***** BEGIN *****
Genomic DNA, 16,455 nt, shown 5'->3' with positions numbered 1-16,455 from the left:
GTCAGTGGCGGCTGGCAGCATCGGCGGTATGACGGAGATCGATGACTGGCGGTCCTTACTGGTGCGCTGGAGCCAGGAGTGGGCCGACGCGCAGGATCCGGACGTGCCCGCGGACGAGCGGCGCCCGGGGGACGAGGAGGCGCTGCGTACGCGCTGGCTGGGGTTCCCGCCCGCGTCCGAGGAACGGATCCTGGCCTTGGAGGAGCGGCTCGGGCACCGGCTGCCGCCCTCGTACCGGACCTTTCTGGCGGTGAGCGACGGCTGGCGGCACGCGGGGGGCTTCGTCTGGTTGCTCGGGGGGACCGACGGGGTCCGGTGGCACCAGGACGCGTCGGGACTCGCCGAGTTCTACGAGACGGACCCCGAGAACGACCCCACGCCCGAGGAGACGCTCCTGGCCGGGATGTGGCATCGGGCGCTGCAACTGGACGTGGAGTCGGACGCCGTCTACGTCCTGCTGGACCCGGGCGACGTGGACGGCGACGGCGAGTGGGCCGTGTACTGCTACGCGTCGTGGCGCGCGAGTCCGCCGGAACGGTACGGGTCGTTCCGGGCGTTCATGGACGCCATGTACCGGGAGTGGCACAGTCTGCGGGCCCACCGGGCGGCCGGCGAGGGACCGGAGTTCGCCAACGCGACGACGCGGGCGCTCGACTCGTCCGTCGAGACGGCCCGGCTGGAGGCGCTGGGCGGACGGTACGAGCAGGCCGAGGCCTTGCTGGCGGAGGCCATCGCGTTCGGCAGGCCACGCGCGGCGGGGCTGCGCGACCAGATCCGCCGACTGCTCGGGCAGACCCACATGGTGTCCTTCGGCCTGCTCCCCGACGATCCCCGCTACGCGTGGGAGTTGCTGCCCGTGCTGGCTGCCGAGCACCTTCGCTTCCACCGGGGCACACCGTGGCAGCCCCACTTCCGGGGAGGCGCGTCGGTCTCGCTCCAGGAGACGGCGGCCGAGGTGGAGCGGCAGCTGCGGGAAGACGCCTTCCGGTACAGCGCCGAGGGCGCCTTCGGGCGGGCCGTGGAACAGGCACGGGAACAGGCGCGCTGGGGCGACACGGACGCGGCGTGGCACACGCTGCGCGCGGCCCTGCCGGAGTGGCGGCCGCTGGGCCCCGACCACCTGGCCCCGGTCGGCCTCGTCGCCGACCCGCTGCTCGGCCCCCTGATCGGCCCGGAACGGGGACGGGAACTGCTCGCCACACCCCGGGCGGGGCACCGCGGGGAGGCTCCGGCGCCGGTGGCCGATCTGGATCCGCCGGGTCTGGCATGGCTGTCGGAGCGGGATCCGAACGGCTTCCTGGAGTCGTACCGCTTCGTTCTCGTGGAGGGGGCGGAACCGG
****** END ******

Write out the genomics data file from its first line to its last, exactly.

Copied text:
Genomic DNA, 16,455 nt, shown 5'->3' with positions numbered 1-16,455 from the left:
GTCAGTGGCGGCTGGCAGCATCGGCGGTATGACGGAGATCGATGACTGGCGGTCCTTACTGGTGCGCTGGAGCCAGGAGTGGGCCGACGCGCAGGATCCGGACGTGCCCGCGGACGAGCGGCGCCCGGGGGACGAGGAGGCGCTGCGTACGCGCTGGCTGGGGTTCCCGCCCGCGTCCGAGGAACGGATCCTGGCCTTGGAGGAGCGGCTCGGGCACCGGCTGCCGCCCTCGTACCGGACCTTTCTGGCGGTGAGCGACGGCTGGCGGCACGCGGGGGGCTTCGTCTGGTTGCTCGGGGGGACCGACGGGGTCCGGTGGCACCAGGACGCGTCGGGACTCGCCGAGTTCTACGAGACGGACCCCGAGAACGACCCCACGCCCGAGGAGACGCTCCTGGCCGGGATGTGGCATCGGGCGCTGCAACTGGACGTGGAGTCGGACGCCGTCTACGTCCTGCTGGACCCGGGCGACGTGGACGGCGACGGCGAGTGGGCCGTGTACTGCTACGCGTCGTGGCGCGCGAGTCCGCCGGAACGGTACGGGTCGTTCCGGGCGTTCATGGACGCCATGTACCGGGAGTGGCACAGTCTGCGGGCCCACCGGGCGGCCGGCGAGGGACCGGAGTTCGCCAACGCGACGACGCGGGCGCTCGACTCGTCCGTCGAGACGGCCCGGCTGGAGGCGCTGGGCGGACGGTACGAGCAGGCCGAGGCCTTGCTGGCGGAGGCCATCGCGTTCGGCAGGCCACGCGCGGCGGGGCTGCGCGACCAGATCCGCCGACTGCTCGGGCAGACCCACATGGTGTCCTTCGGCCTGCTCCCCGACGATCCCCGCTACGCGTGGGAGTTGCTGCCCGTGCTGGCTGCCGAGCACCTTCGCTTCCACCGGGGCACACCGTGGCAGCCCCACTTCCGGGGAGGCGCGTCGGTCTCGCTCCAGGAGACGGCGGCCGAGGTGGAGCGGCAGCTGCGGGAAGACGCCTTCCGGTACAGCGCCGAGGGCGCCTTCGGGCGGGCCGTGGAACAGGCACGGGAACAGGCGCGCTGGGGCGACACGGACGCGGCGTGGCACACGCTGCGCGCGGCCCTGCCGGAGTGGCGGCCGCTGGGCCCCGACCACCTGGCCCCGGTCGGCCTCGTCGCCGACCCGCTGCTCGGCCCCCTGATCGGCCCGGAACGGGGACGGGAACTGCTCGCCACACCCCGGGCGGGGCACCGCGGGGAGGCTCCGGCGCCGGTGGCCGATCTGGATCCGCCGGGTCTGGCATGGCTGTCGGAGCGGGATCCGAACGGCTTCCTGGAGTCGTACCGCTTCGTTCTCGTGGAGGGGGCGGAACCGG